Cubs starter Keegan Thompson needed less than a minute to strike out Reds star Joey Votto in the fourth inning to end the frame.
Thompson started with a low curveball. Whiff.
Cutter. Ball, inside.
Four-seamer, almost the same spot. Foul.
Cutter at the top of the zone. Whiff. Strike three.
Only 58 seconds had elapsed.
“I think naturally when you’re doing well,” Thompson told the Sun-Times this week, “you want to get back on the mound and keep going.”
Thompson maintained his up-tempo delivery in the Cubs’ 5-3 loss to the Reds on Tuesday through a career-high 6 1/3 innings. He was charged with four runs.
Thompson also held the Pirates and Braves to one or fewer runs through six innings in his last two starts. He’s been the Cubs’ best pitcher in that stretch, bouncing back from a trio of rough starts to begin his official tenure in the Cubs’ rotation.
While Thompson’s pitch mix – throwing more fastballs and adding a slider – has played into his success lately, the bigger picture has to do with nonlinear development.
Thompson’s rough patch wasn’t a sign of regression from a lights-out start to the season. It was part of a process to guarantee his early success was sustainable in a long season, especially if Thompson was going to transition into a starting role.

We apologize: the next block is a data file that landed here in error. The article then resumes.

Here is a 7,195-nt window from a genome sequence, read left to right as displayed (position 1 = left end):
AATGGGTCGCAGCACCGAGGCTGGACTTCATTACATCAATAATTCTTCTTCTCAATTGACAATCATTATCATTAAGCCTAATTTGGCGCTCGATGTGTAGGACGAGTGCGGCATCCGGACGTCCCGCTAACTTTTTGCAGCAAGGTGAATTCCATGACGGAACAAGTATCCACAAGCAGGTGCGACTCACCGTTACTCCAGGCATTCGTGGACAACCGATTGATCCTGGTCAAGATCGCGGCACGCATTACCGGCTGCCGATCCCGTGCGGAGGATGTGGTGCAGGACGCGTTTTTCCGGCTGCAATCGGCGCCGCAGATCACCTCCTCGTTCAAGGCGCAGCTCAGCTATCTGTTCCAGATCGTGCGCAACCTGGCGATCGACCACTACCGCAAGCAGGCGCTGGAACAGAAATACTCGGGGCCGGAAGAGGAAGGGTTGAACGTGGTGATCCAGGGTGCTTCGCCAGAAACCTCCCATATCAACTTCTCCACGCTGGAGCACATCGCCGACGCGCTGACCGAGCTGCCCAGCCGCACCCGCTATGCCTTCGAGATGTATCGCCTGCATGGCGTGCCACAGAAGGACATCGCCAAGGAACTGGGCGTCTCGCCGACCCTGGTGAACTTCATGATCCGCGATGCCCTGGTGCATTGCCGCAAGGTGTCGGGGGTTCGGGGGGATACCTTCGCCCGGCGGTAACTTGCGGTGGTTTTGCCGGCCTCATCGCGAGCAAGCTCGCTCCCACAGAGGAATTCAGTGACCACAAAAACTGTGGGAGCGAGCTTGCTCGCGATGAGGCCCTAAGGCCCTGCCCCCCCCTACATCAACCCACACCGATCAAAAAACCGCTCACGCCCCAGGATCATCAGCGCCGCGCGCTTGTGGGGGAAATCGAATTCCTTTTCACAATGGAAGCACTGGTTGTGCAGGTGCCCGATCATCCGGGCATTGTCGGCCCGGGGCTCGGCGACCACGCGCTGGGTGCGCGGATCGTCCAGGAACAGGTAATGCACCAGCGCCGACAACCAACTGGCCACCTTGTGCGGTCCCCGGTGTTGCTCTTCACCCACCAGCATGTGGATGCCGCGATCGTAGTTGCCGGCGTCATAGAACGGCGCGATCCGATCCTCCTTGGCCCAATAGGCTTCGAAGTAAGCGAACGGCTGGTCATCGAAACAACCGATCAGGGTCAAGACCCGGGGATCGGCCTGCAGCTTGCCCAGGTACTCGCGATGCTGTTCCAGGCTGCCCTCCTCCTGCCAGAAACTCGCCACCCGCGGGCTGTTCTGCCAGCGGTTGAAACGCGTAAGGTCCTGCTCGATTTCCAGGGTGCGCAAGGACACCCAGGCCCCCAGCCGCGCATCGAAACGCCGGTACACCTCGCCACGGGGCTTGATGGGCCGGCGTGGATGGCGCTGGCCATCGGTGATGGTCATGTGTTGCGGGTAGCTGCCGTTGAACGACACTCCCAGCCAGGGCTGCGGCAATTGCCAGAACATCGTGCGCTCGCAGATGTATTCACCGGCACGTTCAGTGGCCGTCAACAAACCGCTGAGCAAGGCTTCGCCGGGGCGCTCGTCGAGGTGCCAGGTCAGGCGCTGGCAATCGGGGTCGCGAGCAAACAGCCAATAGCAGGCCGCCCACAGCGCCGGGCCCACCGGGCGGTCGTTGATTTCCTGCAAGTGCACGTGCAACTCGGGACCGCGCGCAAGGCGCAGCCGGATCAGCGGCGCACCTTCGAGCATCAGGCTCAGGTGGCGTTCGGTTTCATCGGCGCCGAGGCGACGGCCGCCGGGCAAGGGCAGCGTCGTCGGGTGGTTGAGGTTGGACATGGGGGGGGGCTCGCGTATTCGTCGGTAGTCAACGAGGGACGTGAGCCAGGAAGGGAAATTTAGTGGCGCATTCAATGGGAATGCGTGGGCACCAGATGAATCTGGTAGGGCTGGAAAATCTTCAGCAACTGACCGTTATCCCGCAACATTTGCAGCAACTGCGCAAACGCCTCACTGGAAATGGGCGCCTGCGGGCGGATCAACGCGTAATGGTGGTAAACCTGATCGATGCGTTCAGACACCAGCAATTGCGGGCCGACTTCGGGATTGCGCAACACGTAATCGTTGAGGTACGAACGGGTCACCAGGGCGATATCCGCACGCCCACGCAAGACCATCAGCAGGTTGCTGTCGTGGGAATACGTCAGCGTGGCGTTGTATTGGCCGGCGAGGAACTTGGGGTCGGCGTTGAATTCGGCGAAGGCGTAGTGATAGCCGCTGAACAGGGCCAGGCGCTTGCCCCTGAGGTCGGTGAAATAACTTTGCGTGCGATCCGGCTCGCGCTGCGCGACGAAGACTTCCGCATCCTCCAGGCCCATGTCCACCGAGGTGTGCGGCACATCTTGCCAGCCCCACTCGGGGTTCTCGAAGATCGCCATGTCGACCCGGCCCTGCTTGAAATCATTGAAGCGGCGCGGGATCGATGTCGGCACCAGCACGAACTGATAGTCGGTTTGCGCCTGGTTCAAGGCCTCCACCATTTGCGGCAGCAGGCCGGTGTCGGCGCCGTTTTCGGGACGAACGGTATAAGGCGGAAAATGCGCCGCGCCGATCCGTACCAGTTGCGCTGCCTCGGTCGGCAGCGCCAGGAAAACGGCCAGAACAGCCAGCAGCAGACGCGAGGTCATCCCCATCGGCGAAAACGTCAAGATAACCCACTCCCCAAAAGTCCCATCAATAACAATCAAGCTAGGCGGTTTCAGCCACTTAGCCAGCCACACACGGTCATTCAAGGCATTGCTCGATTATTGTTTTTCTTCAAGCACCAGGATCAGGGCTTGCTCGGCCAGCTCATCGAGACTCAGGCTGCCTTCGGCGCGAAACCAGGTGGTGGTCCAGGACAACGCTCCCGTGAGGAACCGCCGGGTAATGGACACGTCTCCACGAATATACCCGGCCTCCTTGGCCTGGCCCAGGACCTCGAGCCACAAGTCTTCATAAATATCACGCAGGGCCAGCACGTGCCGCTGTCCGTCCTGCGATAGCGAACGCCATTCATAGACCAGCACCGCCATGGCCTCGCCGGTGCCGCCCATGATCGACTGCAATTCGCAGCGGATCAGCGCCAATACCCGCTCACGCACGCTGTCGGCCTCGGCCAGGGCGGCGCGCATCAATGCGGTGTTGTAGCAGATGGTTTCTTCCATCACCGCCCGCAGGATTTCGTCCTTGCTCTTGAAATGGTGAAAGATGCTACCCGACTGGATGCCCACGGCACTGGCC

“Being a multi-inning reliever is a different task than being a starter that’s going to try and eat up 150-plus innings for us,” Cubs assistant pitching coach Daniel Moskos said in a conversation with the Sun-Times. “So, being able to be efficient, maintain his delivery, prevent some injury risk there, all of those things are going to benefit in the long run.”
To get there, the Cubs slowed things down and identified checkpoints for a consistent delivery. But in-season adjustments are tricky. A starting pitcher has to balance focussing on mid-week tweaks but not letting them throw him out of sync on start days.
“Your game day is, ‘Go have fun and attack and compete,'” Cubs pitching coach Tommy Hottovy said. “We’ll reevaluate after, and we’ll try to find ways during the game to make the adjustments if we feel like we need to.”
Thompson’s athleticism and ability to attack the zone and adjust on the fly make him special. And Hottovy saw the 27-year-old losing some of those traits as he homed in on things like stride length and arm position.
“We were trying to do small movements [one] at a time,” Thompson said. “And for me, we just needed to get back into moving as quickly as possible, instead of slowing things down, to get my arm in the correct spot. So that when things aren’t going correctly, I know that even if things aren’t in sync mechanically, I know how to get my arm to the right spot.”
Through that process of breaking Thompson’s delivery into three components and then speeding it back up, he’s now naturally hitting his checkpoints without thinking about them.
Thompson’s quicker delivery has gone hand-in-hand with an up-tempo pace from pitch to pitch.
“Him thinking about being a little more up-tempo,” Hottovy said, “it shows you how confident he is right now.”
On Tuesday, Thompson didn’t allow a base runner into scoring position until the sixth inning. He gave up a pair of runs on back-to-back doubles. The next inning, he allowed two one-out singles. Both runners scored when reliever Rowan Wick gave up a three-run home run to Reds leadoff hitter Jonathan India.